03.05.2015 — “Delicate Madness” by Takaakiro Goto

Takaakira 'Taka' Goto

Takaakira ‘Taka’ Goto

If you only listen to one song today, make it “Delicate Madness” by Takaakira ‘Taka’ Goto (2015, from the forthcoming album Classical Punk and Echoes Under The Beauty).

Takaakira ‘Taka’ Goto is a guitarist and composer from Tokyo. He’s well known as the lead guitarist for the instrumental post-rock band MONO, and lately he’s been honing his composition skills by writing a few film scores. He started working on solo stuff way back in 2003, but didn’t want to release any of it because he didn’t want that to be a distraction from MONO. Finally, after a dozen years, that solo stuff will see the light of day. His debut solo album Classical Punk and Echoes Under The Beauty will come out on April 27. Presumably, it’ll be on Temporary Residence in this country, but there’s no mention of the album on their site. Pelagic Records distributes MONO in the UK, and there’s no mention of it there, either. Also, no mention of it on the MONO official site. Finally, I found a mention of it on the Magniph Records (Japan) website, where they encourage people to pre-order the album from Amazon. I’m sure as we get closer to the release date, we’ll see pre-sales on the Temporary Residence and Pelagic websites.

What we know is that there are seven songs, and that today’s song is the album-opener. This is that song:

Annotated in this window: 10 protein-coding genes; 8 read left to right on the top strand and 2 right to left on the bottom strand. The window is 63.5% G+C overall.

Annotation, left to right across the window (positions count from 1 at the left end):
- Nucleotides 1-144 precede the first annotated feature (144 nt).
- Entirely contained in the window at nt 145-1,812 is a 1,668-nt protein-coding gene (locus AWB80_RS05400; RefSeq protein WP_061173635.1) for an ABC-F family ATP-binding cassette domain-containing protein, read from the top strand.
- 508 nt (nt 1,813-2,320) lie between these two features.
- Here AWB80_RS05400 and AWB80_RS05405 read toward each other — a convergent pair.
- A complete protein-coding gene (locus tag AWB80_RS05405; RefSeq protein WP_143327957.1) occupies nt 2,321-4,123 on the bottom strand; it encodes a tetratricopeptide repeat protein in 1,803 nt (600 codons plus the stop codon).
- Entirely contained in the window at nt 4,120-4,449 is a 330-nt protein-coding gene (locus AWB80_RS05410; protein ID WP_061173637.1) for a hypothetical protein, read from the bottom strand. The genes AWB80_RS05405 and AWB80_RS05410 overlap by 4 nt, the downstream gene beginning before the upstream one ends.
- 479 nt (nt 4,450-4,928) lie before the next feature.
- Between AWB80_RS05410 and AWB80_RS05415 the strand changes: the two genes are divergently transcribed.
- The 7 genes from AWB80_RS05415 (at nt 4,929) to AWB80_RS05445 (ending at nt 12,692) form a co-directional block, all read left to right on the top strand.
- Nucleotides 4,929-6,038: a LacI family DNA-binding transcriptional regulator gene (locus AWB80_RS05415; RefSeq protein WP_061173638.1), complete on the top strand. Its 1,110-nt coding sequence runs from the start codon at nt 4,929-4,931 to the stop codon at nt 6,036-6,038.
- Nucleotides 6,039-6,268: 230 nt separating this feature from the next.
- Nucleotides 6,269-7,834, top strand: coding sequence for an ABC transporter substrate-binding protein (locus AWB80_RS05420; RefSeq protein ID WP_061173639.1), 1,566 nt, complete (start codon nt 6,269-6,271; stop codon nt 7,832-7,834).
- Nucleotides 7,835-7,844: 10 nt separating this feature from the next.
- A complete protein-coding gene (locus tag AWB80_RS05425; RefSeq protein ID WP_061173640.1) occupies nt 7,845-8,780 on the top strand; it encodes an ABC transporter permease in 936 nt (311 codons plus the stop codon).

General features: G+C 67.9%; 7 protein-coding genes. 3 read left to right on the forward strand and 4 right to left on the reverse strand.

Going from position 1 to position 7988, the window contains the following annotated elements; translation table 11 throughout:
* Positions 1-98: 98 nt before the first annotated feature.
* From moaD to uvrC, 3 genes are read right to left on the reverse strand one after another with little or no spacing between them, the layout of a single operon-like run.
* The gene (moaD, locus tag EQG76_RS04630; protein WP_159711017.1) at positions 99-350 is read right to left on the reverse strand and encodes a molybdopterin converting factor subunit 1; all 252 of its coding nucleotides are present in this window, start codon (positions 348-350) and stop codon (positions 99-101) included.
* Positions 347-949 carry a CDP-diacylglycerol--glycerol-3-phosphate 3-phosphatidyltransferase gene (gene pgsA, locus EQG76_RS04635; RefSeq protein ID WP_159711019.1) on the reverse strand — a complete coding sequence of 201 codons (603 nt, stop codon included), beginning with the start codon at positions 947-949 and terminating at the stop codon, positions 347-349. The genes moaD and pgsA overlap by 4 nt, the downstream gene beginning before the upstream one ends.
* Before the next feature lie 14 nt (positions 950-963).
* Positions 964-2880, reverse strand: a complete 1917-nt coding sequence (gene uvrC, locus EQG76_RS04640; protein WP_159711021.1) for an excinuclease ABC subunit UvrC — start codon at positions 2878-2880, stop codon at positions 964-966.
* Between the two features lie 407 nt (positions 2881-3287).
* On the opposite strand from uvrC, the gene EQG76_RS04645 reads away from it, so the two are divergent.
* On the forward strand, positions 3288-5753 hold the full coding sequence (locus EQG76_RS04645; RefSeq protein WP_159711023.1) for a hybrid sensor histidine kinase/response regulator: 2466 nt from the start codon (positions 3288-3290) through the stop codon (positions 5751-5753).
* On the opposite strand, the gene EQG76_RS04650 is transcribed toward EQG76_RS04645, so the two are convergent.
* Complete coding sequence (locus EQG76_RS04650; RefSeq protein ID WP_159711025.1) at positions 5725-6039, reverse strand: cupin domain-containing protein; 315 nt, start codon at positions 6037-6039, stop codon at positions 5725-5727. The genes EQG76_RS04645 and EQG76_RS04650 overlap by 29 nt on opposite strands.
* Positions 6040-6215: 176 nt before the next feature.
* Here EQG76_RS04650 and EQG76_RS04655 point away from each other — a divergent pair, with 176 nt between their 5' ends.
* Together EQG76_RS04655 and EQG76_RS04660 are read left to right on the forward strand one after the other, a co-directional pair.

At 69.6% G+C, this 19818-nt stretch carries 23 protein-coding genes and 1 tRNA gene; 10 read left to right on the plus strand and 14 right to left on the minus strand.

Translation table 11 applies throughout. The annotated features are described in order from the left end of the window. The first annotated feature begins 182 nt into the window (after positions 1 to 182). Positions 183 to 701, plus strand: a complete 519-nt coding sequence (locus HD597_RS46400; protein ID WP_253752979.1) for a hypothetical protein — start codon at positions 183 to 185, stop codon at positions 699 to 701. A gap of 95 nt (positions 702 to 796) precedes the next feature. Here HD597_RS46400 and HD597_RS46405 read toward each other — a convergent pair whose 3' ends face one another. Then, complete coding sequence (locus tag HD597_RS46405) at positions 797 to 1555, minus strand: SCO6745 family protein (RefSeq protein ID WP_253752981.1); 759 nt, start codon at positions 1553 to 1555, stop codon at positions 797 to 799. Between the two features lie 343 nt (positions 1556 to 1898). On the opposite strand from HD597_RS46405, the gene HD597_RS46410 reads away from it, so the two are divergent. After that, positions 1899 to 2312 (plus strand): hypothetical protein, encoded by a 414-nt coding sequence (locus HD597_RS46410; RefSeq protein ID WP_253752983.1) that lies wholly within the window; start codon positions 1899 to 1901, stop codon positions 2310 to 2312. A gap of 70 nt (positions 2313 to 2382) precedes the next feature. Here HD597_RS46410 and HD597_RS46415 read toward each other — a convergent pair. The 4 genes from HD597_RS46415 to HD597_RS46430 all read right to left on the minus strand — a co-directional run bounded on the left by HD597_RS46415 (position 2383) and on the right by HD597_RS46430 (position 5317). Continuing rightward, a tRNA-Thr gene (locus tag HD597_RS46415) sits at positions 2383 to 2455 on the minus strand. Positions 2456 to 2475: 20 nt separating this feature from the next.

“Delicate Madness” by Takaakira ‘Taka’ Goto

Taka says that the inspiration for the material in this album came from watching the films of Lars von Trier, and in particular the 1996 film Breaking The Waves. He wanted this music to have the same feeling that von Trier’s movies have, and somehow wanted to convey the common theme of a kind-hearted woman getting the shit kicked out of her by life. The violins, violas, and piano express the melancholy and mystery that he was aiming for. I definitely get the feel of tragedy with this.

It’s beautiful. It’s tragic. It’s haunting. I can’t wait to hear the rest of the album because I really love this.

Even when the drums and guitars come sneaking in at 3:20, there’s a bit of a hollow sound to that, and there’s a lot of interesting things going on in the stereo field. It’s absolutely necessary to listen to this with headphones on. It’s magnificent. If this song is any indication of how the rest of the record is, it should be near the very top of my year-end list.

About dlee

North Carolina born and bred. I'm a restaurant guy who spends free time listening to music, watching hockey and playing Scrabble. I have a bachelor's degree in political science and I will most likely never put it to use. View all posts by dlee

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